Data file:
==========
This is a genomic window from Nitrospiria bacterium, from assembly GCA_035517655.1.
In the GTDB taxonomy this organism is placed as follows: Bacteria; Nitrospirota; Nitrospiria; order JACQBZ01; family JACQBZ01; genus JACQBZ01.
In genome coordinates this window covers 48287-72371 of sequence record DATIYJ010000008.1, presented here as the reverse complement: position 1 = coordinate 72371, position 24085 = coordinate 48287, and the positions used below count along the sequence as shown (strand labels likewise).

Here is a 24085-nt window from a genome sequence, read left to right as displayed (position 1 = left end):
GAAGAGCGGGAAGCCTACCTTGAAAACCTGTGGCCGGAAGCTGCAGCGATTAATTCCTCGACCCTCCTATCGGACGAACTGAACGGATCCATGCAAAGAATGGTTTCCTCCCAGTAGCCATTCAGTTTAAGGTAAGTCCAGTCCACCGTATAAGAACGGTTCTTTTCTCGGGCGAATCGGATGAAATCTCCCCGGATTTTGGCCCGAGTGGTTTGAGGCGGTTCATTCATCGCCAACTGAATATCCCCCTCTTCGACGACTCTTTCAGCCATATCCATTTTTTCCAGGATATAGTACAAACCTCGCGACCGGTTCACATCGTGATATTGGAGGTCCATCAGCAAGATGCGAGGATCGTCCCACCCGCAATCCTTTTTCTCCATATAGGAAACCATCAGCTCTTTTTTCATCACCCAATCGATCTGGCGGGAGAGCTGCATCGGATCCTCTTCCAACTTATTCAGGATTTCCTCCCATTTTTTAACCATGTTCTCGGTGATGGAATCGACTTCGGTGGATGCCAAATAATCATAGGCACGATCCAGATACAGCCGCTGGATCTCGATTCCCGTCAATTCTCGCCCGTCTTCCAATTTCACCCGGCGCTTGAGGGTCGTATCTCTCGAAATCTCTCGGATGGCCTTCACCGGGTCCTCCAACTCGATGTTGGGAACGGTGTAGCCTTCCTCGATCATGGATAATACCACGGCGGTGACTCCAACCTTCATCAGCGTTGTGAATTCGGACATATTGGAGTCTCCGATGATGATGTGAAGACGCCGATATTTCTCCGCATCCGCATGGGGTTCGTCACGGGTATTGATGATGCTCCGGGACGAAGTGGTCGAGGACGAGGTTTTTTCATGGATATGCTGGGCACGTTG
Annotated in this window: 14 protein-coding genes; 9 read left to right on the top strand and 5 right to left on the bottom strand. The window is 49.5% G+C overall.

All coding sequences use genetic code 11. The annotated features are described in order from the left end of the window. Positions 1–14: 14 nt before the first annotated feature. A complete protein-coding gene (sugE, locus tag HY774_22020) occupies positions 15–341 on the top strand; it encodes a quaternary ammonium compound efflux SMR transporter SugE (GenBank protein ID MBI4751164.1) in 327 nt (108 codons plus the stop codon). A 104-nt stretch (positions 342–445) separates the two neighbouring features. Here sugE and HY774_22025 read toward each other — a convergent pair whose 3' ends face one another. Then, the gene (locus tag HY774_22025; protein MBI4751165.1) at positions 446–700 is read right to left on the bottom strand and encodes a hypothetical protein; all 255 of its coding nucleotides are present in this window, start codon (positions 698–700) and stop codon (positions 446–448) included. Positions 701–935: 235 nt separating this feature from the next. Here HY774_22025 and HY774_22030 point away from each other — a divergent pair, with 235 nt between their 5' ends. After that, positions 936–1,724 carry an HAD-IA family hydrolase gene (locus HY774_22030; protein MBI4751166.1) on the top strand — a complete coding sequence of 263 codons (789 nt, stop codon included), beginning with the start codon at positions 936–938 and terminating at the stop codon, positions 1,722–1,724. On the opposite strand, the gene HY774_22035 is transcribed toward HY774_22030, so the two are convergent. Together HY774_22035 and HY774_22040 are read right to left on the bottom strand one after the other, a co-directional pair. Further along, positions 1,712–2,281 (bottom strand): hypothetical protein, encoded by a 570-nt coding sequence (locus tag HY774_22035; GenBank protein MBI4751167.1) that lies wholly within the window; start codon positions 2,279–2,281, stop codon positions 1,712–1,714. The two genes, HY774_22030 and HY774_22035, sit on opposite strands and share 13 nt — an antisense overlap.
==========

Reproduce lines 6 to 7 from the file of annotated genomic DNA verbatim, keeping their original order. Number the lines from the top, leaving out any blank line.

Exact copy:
Annotated in this window: 14 protein-coding genes; 9 read left to right on the top strand and 5 right to left on the bottom strand. The window is 49.5% G+C overall.

All coding sequences use genetic code 11. The annotated features are described in order from the left end of the window. Positions 1–14: 14 nt before the first annotated feature. A complete protein-coding gene (sugE, locus tag HY774_22020) occupies positions 15–341 on the top strand; it encodes a quaternary ammonium compound efflux SMR transporter SugE (GenBank protein ID MBI4751164.1) in 327 nt (108 codons plus the stop codon). A 104-nt stretch (positions 342–445) separates the two neighbouring features. Here sugE and HY774_22025 read toward each other — a convergent pair whose 3' ends face one another. Then, the gene (locus tag HY774_22025; protein MBI4751165.1) at positions 446–700 is read right to left on the bottom strand and encodes a hypothetical protein; all 255 of its coding nucleotides are present in this window, start codon (positions 698–700) and stop codon (positions 446–448) included. Positions 701–935: 235 nt separating this feature from the next. Here HY774_22025 and HY774_22030 point away from each other — a divergent pair, with 235 nt between their 5' ends. After that, positions 936–1,724 carry an HAD-IA family hydrolase gene (locus HY774_22030; protein MBI4751166.1) on the top strand — a complete coding sequence of 263 codons (789 nt, stop codon included), beginning with the start codon at positions 936–938 and terminating at the stop codon, positions 1,722–1,724. On the opposite strand, the gene HY774_22035 is transcribed toward HY774_22030, so the two are convergent. Together HY774_22035 and HY774_22040 are read right to left on the bottom strand one after the other, a co-directional pair. Further along, positions 1,712–2,281 (bottom strand): hypothetical protein, encoded by a 570-nt coding sequence (locus tag HY774_22035; GenBank protein MBI4751167.1) that lies wholly within the window; start codon positions 2,279–2,281, stop codon positions 1,712–1,714. The two genes, HY774_22030 and HY774_22035, sit on opposite strands and share 13 nt — an antisense overlap.